I Don’t Replay Narrative Video Games

Devin ponders why most narrative games are one-and-done for him.

It's really hot in LA, the kind of hot where you get out of the house just to go someplace with good AC. Someplace like your local movie theater, which happens to be showing The World's End. My roommate hadn't seen it yet, so we went and enjoyed the film and enjoyed the break from the swelter. It was my third time seeing the movie. It's unusual for me to see a movie in theater that many times, but there are a lot of movies I'll watch again and again at home. The Avengers has turned out to be just such a film, one I can throw on at any time.

There's a great used book shop in LA called The Last Bookstore, and a couple of weeks ago I was there going through their dollar books. Most of the books in that section are garbage, but you'll find hidden gems. Some of the books I picked up were ones I had always wanted to read, but many of them were books that I had lost over the years, either because I lent them out and never got them back or I unloaded them while moving or they ended up left in some hotel room. I ended up rereading The Vampire Lestat, a book I had read a couple of times already. 

Next to my TV is a pile of video games. These aren't the games I tend to play, games like Rock Band 3 or Call of Duty: Black Ops 2 or Grand Theft Auto IV. They're games I've played, loved, finished and hope to one day replay. They're games like Red Dead Redemption and Dragon Age: Origins and the Mass Effect trilogy. They're strong narrative games, with characters I liked and worlds I enjoyed visiting. They're not much different from the movies I rewatch and the books I reread... with one exception. I will never actually replay these games.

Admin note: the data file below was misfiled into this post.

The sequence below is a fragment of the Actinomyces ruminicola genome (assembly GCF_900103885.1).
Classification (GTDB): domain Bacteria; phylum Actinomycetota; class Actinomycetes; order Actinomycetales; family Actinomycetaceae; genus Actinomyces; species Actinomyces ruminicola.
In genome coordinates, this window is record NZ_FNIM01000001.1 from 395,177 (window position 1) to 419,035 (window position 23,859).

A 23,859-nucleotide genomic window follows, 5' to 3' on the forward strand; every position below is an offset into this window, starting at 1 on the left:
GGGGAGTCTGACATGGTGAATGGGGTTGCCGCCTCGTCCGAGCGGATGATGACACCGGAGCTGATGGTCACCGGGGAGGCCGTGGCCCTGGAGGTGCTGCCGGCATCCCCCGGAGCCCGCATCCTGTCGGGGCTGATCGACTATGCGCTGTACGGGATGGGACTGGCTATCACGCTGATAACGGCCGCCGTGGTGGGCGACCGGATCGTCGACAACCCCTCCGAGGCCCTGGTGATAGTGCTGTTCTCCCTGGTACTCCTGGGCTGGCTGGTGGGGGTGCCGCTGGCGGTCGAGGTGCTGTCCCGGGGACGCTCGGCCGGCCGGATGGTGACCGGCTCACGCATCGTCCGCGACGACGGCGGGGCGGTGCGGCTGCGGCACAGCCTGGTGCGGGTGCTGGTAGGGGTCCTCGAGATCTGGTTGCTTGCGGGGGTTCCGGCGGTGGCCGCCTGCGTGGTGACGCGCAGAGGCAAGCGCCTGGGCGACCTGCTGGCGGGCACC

Like I said, I always intend to, but it just never happens. I've popped Red Dead Redemption in before and instead of actually following John Marston's story I found myself wandering around shooting cougars. The open world play was fun, but the story didn't catch me. Why? I loved it the first time through. I think Red Dead Redemption has one of the best stories in all of video games and I found myself moved by the ending and its implications. But I couldn't sit down and make myself play through it again.

Some of the problem is length; replaying a narrative game usually means sinking hours and hours into the endeavour. Sure, it can take a long time to read a book, but a book doesn't require you to be chained to one place. You can take the book to the park or the pool or the coffee shop. You can read the book while waiting for friends or for a bus. The book conforms to the contours of your life, while the game demands your life conform to it. There's mobile gaming, but I've yet to play a mobile game that has a story like those in the Mass Effect games.

Movies, of course, are more demanding than books. You have to sit in a dark theater paying attention. That said the commitment is small. It's a few hours at a time. And if you're home you can multitask more, which is nice, and something you can't really do with a game. You can binge watch a movie franchise or TV show to catch up with the next installment/season but doing the same with a game franchise is an extraordinary time sink.